A friend sent me a clip of two Christian political commentators arguing that their cultural opponents were so sinful that they had sunk to the level of the subhuman. “This is demonic. Our enemies are demonic,” one said. “There’s no turning the other cheek; there’s no being winsome.”
This trope is so common at this point that I wasn’t even jarred to hear a professed Christian dismiss the literal words of Jesus Christ, breathed out in Holy Scripture—that his followers are to, when struck, turn the other cheek. In fact, several years ago, I started hearing from pastors getting pushback from political factions in their congregations if their sermons included even a glancing allusion to “love your enemies” or “turn the other cheek.”
What’s startling to me is not the seeming biblical illiteracy of those assuming the actual words of the incarnate Son of God are liberal slogans along the lines of “visualize world peace.” It’s that when pastors explain they are quoting Jesus from his Sermon on the Mount, the response doesn’t change. “That was fine for those times,” the counterargument will go, “but not in a culture this hostile to Christianity. That doesn’t work anymore. For this, we can’t be weak; we have to fight.”
Yet here we have even more biblical illiteracy than if Christians merely confused the words of Jesus for a Bob Marley song or a “coexist” bumper sticker. The Sermon on the Mount was delivered not in Mayberry but in Roman-occupied territory. A collaborator with a literally pagan, sexually libertine empire was seated on the throne of David. Crosses lined the roads for those who would dissent. And Jesus was speaking to those he knew would be arrested or tortured or killed. It’s hard to get more hostile than crucifixion.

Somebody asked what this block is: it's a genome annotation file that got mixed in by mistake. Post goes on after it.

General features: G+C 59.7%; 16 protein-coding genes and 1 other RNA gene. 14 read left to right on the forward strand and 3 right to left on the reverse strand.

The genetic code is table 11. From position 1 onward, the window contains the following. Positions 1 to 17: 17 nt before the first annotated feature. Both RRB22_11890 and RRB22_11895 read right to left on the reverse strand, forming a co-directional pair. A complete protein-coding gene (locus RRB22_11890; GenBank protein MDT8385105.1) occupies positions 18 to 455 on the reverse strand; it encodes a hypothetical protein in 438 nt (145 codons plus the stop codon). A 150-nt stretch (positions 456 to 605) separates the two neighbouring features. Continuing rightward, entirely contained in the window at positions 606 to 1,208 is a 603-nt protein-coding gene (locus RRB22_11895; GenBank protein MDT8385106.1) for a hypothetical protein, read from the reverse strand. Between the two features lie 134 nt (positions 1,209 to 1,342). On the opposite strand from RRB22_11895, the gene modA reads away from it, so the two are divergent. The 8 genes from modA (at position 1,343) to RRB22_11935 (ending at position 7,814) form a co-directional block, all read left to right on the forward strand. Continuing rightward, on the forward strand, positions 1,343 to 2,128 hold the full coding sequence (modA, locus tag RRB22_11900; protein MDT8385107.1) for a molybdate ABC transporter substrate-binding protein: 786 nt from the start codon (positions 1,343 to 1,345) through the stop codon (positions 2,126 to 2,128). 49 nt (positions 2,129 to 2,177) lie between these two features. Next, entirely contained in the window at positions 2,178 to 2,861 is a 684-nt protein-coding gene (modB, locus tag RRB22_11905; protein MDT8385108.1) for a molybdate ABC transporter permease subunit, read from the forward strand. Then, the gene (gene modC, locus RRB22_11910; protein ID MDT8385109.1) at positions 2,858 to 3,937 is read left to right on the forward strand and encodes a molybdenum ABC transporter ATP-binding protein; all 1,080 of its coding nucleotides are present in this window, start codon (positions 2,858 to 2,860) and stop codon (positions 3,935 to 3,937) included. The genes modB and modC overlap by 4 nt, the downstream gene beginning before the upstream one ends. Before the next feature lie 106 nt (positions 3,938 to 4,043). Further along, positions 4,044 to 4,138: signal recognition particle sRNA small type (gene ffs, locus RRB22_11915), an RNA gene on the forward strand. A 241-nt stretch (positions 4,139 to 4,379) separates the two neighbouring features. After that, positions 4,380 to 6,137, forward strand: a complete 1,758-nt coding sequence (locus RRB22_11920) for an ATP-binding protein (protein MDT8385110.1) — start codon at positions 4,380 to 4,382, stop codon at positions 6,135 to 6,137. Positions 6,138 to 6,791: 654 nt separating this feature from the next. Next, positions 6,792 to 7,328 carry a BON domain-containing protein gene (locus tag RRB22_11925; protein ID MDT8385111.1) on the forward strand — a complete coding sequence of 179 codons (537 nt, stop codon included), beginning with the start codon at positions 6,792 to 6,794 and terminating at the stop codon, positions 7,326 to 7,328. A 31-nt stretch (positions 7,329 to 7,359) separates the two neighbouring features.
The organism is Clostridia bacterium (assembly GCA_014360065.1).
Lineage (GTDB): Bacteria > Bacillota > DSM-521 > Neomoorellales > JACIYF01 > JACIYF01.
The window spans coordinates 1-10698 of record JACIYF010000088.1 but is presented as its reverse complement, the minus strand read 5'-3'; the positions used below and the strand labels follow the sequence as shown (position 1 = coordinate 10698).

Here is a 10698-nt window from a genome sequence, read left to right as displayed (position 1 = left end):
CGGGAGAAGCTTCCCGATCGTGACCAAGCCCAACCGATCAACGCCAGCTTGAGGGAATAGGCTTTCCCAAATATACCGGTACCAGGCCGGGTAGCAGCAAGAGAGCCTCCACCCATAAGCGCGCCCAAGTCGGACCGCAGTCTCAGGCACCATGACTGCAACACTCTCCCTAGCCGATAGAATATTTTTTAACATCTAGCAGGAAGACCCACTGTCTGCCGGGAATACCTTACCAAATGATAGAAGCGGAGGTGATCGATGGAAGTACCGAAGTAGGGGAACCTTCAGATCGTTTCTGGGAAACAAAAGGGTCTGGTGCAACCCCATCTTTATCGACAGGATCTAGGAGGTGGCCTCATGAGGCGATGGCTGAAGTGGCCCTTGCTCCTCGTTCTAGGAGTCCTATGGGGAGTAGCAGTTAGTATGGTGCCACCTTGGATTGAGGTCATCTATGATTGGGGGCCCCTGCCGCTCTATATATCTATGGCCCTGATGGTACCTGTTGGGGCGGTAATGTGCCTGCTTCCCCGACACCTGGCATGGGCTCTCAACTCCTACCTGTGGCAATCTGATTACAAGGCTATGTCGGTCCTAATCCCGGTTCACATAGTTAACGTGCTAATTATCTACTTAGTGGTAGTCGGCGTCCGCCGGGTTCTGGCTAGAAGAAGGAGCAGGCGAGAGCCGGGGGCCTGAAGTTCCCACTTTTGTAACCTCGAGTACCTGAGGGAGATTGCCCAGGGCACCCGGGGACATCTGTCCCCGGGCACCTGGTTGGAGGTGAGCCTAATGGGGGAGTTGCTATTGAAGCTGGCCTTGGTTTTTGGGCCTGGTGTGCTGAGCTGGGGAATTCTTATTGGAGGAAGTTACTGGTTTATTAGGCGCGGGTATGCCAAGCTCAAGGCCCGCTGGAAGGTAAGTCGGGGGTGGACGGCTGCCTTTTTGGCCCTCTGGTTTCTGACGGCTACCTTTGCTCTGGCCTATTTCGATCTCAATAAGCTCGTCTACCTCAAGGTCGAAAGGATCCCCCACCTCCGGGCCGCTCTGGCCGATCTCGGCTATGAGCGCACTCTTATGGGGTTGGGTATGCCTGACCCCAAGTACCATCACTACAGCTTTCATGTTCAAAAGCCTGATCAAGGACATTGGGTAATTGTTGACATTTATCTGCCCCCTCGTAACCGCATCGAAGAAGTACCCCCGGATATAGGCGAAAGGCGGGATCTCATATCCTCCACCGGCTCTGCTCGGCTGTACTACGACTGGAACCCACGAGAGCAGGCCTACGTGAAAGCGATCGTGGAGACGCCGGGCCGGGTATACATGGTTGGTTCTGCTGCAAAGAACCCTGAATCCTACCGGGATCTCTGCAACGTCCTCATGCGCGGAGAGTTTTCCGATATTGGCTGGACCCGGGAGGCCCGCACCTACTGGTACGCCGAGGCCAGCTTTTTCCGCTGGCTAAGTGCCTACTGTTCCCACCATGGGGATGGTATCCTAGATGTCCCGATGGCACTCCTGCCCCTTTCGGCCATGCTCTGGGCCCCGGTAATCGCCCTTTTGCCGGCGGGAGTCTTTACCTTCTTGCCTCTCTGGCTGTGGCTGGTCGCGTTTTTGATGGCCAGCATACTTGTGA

more hostile than crucifixion.
The idea that kindness, gentleness, endurance, and self-control don’t work anymore comes up often. A common critique of evangelical pastor Tim Keller is that his patient explanation of the gospel, his belligerence against sin but not against sinners, works in a “neutral” culture of the past, but not in a “hostile” culture like this one. Setting aside the question of whether New York City in the late modern age could be considered neutral to evangelical Christianity, the larger point is that the idea of a culture neutral to Christianity is itself a liberalizing religion.
The Bible tells us that people, from Eden on, are not divided into those hostile to the gospel and those not. The apostle Paul writes, “There is no one righteous, not even one; there is no one who understands; there is no one who seeks God” (Rom. 3:10–11). Hostility to God can show itself as felt hatred of God, but it also can—even more perniciously—show itself as the attempt to use God or Christianity for one’s own gain and goals (Acts 8:18–23).
To think that pretend Christianity—claiming the goals of Jesus while ditching his ways, embracing Christian values without individual new birth—is somehow closer to Christ than is outright paganism is the opposite of what Jesus himself told us (Matt. 21:31).
Interesting too is that those who seek to engage their opponents without giving up Christlike character are frequently dismissed as following a strategy that no longer works—as though any of these things were ever a “strategy” in the first place. The way of Jesus and the fruit of the Spirit do not work—and never have—by the metrics of the world. Lifelong marital fidelity doesn’t work either—if the goal is to maximize each man’s spreading of genetic material. For that, orgies work far better than one man and one woman giving their lives only to each other.
If we obey Jesus only when the culture is neutral enough to allow us to do so and still win on our own terms, then Jesus is not Lord and we are not his disciples—he is our disciple and we are his lord. And if we must adopt anti-Christlike character to win Christian victories over a secular culture, then perhaps we should wonder what’s gone wrong. When the centurions start to look more valiant than the crucified, then maybe our culture wars have taken us away from the Cross and toward something else.
If the American church thinks “Turn the other cheek” is surrender and weakness, wait until they hear “Take up your cross and follow me.”
Russell Moore is editor in chief of Christianity Today.
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